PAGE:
People are always finding damaged butterflies. Our instinct is to keep them indoors until they naturally expire. Others raise butterflies only to find that when the adult emerges, they cannot be released outdoors immediately due to bad weather. The question always arises, “How and what can we feed butterflies?”
Before we say anything else, we want to remind you that a butterfly rarely eats anything the day it emerges. If you have a butterfly that emerged that day, do NOT try to make it eat. Wait until the next day before offering it food.
First, the type of food must be chosen. Because it is difficult to keep a plant full of nectar producing flowers blooming indoors, most of us use an alternate food. There are many types of food that will feed butterflies well. Fruit juice, 15% honey water, 15% sugar water, or Gatorade are the easiest for us.
If we use Gatorade, we often simply fill the Gatorade bottle lid with Gatorade. A small cup or votive candle holder can be filled with marbles and juice. A paper towel that is soaked in the liquid and placed on a saucer works great. The main idea is to provide the liquid in a manner that won’t soak the butterfly with sticky fluid. A small bowl with a plastic pot scrubber works well to provide food while protecting the butterfly from the sticky liquid. If you choose to use a scrubber, be sure to use a plastic one, not a metal scrubber.
Butterflies taste with their feet. To encourage a butterfly to drink, we gently hold the butterfly close to the body with its wings behind its back, as pictured. We lower the butterfly’s feet into the liquid. In many cases, it will lower its proboscis and begin drinking instantly. In other cases, it simply hasn’t figured out the fact that this thing that looks nothing like a flower is actually food.
Think of it as a puppy or kitten that has never drank from a bowl. With a puppy or kitten, you gently push its head until its mouth touches the food. When it tastes the food, you let go. It’s the same principal that you use when the butterfly won’t begin to eat on its own. Instead of gently pushing the butterfly’s head into the food, we lower its proboscis into the food. You won’t harm it as long as you’re gentle. They are much tougher than we think!
If it doesn’t begin to drink on its own, simply take a paper clip, toothpick, or other item and gently lower its proboscis into the liquid. Be gentle and you will not harm the butterfly. Because it has no idea what you’re doing, it will try to push the paper clip away. Be persistent for a couple of minutes. If you have lowered its proboscis into the liquid several times and it chooses not to drink, give it an hour or two before trying again.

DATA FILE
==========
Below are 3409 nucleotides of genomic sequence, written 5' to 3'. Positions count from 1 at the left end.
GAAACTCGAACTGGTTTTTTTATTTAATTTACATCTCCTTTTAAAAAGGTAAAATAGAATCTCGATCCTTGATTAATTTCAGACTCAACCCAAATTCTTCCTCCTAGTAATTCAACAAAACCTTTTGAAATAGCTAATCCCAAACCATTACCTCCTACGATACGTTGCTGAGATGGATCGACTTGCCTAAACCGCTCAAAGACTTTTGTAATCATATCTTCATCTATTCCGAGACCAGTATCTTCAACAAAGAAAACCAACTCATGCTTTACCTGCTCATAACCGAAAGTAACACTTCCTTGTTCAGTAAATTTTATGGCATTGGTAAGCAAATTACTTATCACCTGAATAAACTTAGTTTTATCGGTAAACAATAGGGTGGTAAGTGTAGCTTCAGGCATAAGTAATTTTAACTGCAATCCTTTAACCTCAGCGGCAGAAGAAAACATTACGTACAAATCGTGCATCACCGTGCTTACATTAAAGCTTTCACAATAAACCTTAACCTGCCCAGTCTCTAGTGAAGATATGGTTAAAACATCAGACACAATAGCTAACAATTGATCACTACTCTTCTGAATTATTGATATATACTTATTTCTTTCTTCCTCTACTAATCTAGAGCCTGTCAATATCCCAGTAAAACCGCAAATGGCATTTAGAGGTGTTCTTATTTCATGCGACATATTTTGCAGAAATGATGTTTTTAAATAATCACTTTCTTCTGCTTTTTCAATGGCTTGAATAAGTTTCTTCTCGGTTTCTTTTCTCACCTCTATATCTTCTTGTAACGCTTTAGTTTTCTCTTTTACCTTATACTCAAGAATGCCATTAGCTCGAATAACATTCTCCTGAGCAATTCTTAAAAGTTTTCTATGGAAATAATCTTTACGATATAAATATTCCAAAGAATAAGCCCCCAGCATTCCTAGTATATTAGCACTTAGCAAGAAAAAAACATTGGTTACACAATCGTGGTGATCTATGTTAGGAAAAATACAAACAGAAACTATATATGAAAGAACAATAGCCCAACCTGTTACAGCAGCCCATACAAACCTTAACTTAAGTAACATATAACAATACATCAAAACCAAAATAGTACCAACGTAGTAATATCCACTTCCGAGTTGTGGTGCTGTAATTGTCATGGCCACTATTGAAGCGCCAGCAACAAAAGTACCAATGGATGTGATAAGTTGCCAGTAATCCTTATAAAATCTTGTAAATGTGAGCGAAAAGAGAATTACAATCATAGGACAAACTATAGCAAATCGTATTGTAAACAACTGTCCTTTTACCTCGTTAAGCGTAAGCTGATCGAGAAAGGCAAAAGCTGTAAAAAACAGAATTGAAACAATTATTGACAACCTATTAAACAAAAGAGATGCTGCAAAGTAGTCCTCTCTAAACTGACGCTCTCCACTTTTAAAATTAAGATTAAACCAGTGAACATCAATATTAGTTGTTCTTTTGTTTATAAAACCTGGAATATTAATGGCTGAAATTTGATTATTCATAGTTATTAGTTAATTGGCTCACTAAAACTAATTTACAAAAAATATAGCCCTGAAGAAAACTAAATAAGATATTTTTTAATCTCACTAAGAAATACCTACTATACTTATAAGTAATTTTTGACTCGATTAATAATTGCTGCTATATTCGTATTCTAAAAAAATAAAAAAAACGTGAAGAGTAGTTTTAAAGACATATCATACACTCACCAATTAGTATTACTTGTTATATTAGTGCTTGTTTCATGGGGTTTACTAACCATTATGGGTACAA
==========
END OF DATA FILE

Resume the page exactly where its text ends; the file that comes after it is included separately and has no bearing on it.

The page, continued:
Once you have fed your butterflies, check to see if their bodies are sticky. If so, play mother nature! Just pretend that it is raining and hold the butterfly’s abdomen and legs under a trickle of running water. This will wash off the sticky juice and add humidity at the same time. Remember that air conditioners and heaters dehydrate the air and butterflies need more humidity around them when they are indoors.
Fruit feeds any type of butterfly. Take a skewer or piece of bamboo (or something similar) and slip fruit chunks over it, as if you’re making a shish kabob. If the fruit slips down the skewer, use a bread twist tie underneath the bottom chunk of fruit to keep it from sliding lower.
Butterfly feeders rarely help in a garden. But if you have dozens of butterflies in a large screened room and wish to add additional food, you can purchase or make a butterfly feeder. Fill the feeder with sweet liquid, as we discussed above, and place a few chunks of fruit on top of the feeder. Hang it in the brightest area of the screened area where most of the butterflies congregate.
If your butterflies are in a habitat or container, always place the food on the brightest side. Butterflies are not known for their intelligence. The instinct to go to light is much stronger than the instinct to eat or mate. They will often stay on the bright side of a habitat and literally starve to death.